”What ever you do, don’t have children” was the advise imparted from my mother to a then impressionable eighteen year old. Looking back she clearly felt embittered that her only career had been that of a mother and homemaker.
Why has the most important job in the world been denigrated to the bottom of the pile? If Maslow had created a hierarchy of aspirational careers motherhood would sit on the seabed or akin to the aging raggedy towel that supports the rest of the laundry pile.
But turning a negative on its head, isn’t that the point? That mother in the ideal sense is the bricks and mortar, the solid foundation that allows life to flourish.
My mother didn’t see it this way. Her words firmly etched their meaning onto my psyche. So I became a career woman, of sorts. I once was a globe trotting DJ and professional party attendee. After the gigs evaporated I had a go at the corporate thing. I turned my hand at training administration and personal assisted a handful of corporate bigwigs. I didn’t wear suits well. Then during my third decade life took an entirely different turn as I retrained as a counsellor.
I had no maternal yearnings throughout my twenties and most of my thirties. This may have been in part to the motley assortment of boyfriends that came and went. None of them inspired any desire to replicate my genes. I probably chose them on purpose as a deterrent to having a baby.
I didn’t meet the father of my child until I was 33 and then he was seven years my junior. He was the first man I seriously considered marrying and having children with. I wanted to nurture a solid relationship first before deciding upon the pitter patter of little feet.
It was around 36 when my body unquestionably demanded, ‘I want a baby’. I noticed pregnant women everywhere. But with these first stirrings of maternal craving arose very ambivalent feelings about the idea of becoming a mother. The responsibility involved terrified me. All I can say is thank goodness for therapy. I was able to unpick and process so many complex feelings and beliefs I held about the notion of family. The relationship with my mother was complicated and had held enormous sway over my decision to have a child.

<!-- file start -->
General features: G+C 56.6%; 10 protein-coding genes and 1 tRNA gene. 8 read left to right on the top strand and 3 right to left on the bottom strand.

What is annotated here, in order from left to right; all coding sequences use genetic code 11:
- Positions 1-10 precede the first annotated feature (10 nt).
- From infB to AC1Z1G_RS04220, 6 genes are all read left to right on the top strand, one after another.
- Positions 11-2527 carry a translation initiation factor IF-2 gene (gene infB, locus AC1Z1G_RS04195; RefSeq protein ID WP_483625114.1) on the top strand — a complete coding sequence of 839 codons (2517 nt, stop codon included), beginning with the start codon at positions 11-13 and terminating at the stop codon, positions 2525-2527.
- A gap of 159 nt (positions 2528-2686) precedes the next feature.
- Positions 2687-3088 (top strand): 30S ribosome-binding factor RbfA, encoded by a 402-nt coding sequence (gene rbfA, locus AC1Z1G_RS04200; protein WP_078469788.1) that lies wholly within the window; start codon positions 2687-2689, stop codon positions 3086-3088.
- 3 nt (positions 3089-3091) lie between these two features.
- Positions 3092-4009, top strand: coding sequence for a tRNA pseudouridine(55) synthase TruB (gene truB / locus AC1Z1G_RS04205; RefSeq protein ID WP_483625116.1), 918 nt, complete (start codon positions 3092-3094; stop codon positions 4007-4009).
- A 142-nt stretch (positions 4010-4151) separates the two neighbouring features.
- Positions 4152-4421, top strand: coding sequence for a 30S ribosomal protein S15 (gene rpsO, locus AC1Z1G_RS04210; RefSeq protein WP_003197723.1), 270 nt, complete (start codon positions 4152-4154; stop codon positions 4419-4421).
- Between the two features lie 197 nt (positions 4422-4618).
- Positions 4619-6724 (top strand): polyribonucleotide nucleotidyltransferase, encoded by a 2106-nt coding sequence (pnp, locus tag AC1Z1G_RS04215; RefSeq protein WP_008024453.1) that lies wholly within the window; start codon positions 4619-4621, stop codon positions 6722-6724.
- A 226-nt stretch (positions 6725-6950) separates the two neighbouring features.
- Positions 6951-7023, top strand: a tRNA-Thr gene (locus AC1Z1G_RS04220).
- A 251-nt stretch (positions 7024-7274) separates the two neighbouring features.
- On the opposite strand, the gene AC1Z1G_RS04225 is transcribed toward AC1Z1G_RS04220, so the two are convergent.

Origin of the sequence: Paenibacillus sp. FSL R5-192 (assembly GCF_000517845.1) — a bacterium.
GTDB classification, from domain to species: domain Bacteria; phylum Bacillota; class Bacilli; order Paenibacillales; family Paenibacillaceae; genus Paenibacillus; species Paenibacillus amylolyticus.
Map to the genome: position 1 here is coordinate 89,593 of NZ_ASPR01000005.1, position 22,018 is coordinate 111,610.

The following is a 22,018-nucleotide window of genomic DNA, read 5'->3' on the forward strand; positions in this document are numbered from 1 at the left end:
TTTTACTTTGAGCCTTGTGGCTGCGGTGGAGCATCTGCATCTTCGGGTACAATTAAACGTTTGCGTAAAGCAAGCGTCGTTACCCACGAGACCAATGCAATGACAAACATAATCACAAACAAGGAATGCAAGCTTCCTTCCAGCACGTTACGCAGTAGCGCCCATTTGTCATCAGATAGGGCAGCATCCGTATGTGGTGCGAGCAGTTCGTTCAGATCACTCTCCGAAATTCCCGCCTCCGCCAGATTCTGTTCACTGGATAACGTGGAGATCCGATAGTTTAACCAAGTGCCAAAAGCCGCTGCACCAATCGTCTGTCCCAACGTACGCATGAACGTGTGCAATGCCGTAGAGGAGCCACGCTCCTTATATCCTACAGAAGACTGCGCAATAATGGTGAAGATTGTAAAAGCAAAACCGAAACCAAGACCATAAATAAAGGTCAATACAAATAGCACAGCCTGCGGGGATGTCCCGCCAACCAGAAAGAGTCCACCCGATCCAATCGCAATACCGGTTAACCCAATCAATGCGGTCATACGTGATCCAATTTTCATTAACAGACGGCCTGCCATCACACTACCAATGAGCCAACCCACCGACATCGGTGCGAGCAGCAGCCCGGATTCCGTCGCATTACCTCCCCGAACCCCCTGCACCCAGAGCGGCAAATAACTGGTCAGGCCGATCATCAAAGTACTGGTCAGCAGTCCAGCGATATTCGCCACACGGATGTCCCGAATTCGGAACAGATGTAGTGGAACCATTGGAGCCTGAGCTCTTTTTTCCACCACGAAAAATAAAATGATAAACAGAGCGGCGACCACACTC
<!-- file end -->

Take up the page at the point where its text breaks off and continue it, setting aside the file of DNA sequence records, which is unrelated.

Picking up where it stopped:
With the help of a good therapist I was able to allow my heart to play with the idea of becoming a mum. It was a big step. I opened, softened and matured. I also realised that this was how it was supposed to be. I was never meant to have a child until later in life . It wasn’t until my late thirties that I really felt emotionally and psychologically ready to bring another life into existence. I don’t think I would have been the same kind of mum if I’d had a baby in my twenties or early thirties. That doesn’t mean I would have been a worse one, just a different one. However I can confidently say that I was far too selfish a person in my twenties.
My husband and I eventually said our vows when I was 38.
We started trying for a baby immediately after our nuptials. I was very aware of the gamble I was taking but I was in very good health; I ate well, exercised and meditated regularly. I didn’t drink or smoke and felt sure this helped my ovaries to stay in optimum condition. I also took an over the counter ovarian reserve test which tests whether your ovaries are still producing eggs capable of fertilisation. I felt buoyed by the positive result.